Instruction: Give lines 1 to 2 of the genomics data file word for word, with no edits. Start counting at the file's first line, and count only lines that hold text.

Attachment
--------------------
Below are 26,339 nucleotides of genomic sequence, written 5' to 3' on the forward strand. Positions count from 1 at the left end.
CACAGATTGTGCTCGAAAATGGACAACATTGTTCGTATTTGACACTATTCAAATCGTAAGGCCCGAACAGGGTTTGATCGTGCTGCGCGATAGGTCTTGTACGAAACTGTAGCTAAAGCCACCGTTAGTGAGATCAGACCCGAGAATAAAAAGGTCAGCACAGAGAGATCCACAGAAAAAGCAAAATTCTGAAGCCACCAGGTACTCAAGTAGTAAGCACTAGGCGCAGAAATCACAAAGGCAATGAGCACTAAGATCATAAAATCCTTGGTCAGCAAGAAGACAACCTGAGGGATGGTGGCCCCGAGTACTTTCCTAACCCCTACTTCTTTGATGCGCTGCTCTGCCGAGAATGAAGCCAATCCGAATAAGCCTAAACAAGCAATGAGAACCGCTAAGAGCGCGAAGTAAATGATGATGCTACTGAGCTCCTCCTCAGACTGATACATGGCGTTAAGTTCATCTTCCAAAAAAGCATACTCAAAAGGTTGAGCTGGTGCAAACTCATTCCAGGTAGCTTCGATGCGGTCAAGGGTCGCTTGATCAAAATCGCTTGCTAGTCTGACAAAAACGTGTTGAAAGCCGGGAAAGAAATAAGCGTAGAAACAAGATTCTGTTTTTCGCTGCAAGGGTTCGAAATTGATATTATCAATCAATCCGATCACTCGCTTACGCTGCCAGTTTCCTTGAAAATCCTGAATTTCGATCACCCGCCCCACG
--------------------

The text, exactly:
Below are 26,339 nucleotides of genomic sequence, written 5' to 3' on the forward strand. Positions count from 1 at the left end.
CACAGATTGTGCTCGAAAATGGACAACATTGTTCGTATTTGACACTATTCAAATCGTAAGGCCCGAACAGGGTTTGATCGTGCTGCGCGATAGGTCTTGTACGAAACTGTAGCTAAAGCCACCGTTAGTGAGATCAGACCCGAGAATAAAAAGGTCAGCACAGAGAGATCCACAGAAAAAGCAAAATTCTGAAGCCACCAGGTACTCAAGTAGTAAGCACTAGGCGCAGAAATCACAAAGGCAATGAGCACTAAGATCATAAAATCCTTGGTCAGCAAGAAGACAACCTGAGGGATGGTGGCCCCGAGTACTTTCCTAACCCCTACTTCTTTGATGCGCTGCTCTGCCGAGAATGAAGCCAATCCGAATAAGCCTAAACAAGCAATGAGAACCGCTAAGAGCGCGAAGTAAATGATGATGCTACTGAGCTCCTCCTCAGACTGATACATGGCGTTAAGTTCATCTTCCAAAAAAGCATACTCAAAAGGTTGAGCTGGTGCAAACTCATTCCAGGTAGCTTCGATGCGGTCAAGGGTCGCTTGATCAAAATCGCTTGCTAGTCTGACAAAAACGTGTTGAAAGCCGGGAAAGAAATAAGCGTAGAAACAAGATTCTGTTTTTCGCTGCAAGGGTTCGAAATTGATATTATCAATCAATCCGATCACTCGCTTACGCTGCCAGTTTCCTTGAAAATCCTGAATTTCGATCACCCGCCCCACG